nanoEHS Series: Human and Environmental Exposure Assessment Workshop Materials (2009)

Subject Area:
NNI Workshop Agendas and Presentations
Author: Various
Publication Date: Feb. 25 2009

Description:

This workshop was part of the nanoEHS workshop series. Below are the workshop agenda, materials, and presentations.

Sessions were co-sponsored by the National Institute for Occupational Safety and Health (NIOSH) and the Nanoscale Science, Engineering and Technology Subcommittee (NSET).  More than 165 scientists and other stakeholders from government, industry, labor and other segments participated. An additional 25 viewers joined from other locations through the Webcast plenary session. Workshop focused on research needed for characterizing exposures to nanomaterials among workers, other populations, and environments by measuring and modeling exposure levels, and by monitoring indicators of biological responses through the product life of a nanomaterial. The objectives of NIOSH, NSET, and other partners were to review the state-of-the-science, identify critical gaps, and inform further development and adaptation of the interagency research strategy as appropriate.


Nanotechnology Fact

Exciting new nanotechnology-based medicines are now in clinical trials, which may be available soon to treat patients. Some use nanoparticles to deliver toxic anti-cancer drugs targeted directly to tumors, minimizing drug damage to other parts of the body. Others help medical imaging tools, like MRIs and CAT scans, work better and more safely. Nanotechnology is helping scientists make our homes, cars, and businesses more energy-efficient through new fuel cells, batteries, and solar panels. It is also helping to find ways to purify drinking water and to detect and clean up environmental waste and damage.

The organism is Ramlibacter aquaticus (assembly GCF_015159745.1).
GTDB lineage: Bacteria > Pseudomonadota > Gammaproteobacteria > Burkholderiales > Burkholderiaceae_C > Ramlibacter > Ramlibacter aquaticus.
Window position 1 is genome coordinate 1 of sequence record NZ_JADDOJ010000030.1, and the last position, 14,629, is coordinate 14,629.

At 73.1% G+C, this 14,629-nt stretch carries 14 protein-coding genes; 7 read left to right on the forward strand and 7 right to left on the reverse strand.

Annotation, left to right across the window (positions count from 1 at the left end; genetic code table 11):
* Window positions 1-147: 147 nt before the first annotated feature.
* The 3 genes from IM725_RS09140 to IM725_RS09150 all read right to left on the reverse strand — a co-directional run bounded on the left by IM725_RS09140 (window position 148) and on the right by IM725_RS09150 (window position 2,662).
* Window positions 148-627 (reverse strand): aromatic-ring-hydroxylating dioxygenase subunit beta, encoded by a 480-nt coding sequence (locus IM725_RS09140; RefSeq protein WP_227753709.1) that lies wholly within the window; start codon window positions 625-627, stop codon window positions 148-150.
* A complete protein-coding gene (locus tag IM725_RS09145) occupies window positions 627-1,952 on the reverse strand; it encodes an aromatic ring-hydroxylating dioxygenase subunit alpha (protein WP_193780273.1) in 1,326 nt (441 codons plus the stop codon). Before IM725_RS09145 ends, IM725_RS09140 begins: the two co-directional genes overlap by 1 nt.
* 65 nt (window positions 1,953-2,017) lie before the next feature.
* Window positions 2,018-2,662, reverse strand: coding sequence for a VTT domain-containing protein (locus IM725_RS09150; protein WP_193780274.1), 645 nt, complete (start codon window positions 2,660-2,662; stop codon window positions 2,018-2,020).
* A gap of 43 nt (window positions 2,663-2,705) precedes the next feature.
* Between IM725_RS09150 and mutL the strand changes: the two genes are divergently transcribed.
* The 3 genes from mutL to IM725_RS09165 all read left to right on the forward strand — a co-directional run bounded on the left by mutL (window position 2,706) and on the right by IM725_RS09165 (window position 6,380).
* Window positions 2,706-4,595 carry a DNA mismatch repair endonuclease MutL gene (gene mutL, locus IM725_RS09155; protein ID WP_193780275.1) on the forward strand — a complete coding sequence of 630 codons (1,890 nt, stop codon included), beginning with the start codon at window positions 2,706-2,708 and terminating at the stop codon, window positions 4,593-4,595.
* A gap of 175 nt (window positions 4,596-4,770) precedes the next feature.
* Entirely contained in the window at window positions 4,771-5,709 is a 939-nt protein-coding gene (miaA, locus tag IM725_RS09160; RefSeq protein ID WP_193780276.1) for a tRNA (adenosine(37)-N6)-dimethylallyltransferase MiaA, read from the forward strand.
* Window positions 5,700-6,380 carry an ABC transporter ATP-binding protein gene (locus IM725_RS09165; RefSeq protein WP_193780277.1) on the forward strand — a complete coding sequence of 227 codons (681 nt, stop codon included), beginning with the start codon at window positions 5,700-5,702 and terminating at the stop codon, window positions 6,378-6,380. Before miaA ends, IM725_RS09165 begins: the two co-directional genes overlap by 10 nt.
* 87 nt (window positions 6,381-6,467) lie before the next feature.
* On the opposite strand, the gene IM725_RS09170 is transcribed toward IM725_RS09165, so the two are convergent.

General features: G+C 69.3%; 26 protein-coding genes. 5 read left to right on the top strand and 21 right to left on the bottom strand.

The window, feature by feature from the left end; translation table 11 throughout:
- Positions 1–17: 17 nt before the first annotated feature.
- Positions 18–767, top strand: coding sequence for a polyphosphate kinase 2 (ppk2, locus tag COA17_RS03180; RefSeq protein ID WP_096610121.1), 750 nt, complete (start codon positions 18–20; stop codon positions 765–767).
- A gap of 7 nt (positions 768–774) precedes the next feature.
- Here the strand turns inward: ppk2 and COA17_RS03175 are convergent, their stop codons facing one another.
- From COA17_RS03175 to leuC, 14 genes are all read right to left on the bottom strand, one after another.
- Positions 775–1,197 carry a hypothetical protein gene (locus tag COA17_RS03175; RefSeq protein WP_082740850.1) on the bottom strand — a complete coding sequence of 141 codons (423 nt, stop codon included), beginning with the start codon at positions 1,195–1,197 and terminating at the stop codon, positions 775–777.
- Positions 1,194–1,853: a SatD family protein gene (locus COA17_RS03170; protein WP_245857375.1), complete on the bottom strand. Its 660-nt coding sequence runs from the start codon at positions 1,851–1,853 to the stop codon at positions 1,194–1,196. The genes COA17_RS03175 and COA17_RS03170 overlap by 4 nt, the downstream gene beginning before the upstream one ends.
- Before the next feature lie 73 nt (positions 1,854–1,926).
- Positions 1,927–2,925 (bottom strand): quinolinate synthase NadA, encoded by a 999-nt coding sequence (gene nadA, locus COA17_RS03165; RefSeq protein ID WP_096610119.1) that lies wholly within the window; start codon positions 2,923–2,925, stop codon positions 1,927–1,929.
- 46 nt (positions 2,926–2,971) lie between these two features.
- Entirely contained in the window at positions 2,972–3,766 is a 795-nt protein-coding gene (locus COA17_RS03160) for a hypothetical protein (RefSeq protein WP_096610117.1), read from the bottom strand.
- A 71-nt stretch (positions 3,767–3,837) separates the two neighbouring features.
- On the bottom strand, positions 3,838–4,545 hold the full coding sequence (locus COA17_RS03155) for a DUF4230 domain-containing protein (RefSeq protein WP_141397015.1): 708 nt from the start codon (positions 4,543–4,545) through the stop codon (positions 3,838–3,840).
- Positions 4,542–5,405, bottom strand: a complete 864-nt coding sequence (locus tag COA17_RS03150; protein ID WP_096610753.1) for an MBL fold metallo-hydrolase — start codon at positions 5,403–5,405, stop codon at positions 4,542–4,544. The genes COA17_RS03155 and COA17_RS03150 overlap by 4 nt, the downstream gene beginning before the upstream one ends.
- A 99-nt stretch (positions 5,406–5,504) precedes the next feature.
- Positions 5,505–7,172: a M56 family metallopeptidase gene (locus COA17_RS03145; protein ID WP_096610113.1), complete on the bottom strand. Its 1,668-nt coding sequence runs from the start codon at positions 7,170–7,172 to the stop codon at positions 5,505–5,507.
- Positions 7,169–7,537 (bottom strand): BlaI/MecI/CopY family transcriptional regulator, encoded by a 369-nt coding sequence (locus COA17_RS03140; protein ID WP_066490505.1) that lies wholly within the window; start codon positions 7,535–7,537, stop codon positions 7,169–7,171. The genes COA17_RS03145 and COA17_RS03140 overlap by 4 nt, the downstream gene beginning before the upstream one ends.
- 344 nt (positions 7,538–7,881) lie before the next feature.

Nanomaterials are being tested for use in food packaging to greatly improve shelf life and safety. Nanosensors to detect food-borne pathogens are also being developed for food packaging. New nanomaterials will be stronger, lighter, and more durable than the materials we use today in buildings, bridges, automobiles, and more. Scientists have experimented with nanomaterials that bend light in unique ways that may enable the development of an “invisibility cloak.” The possibilities seem limitless, and the future of nanotechnology holds great potential. For more information, see Benefits and Applications.

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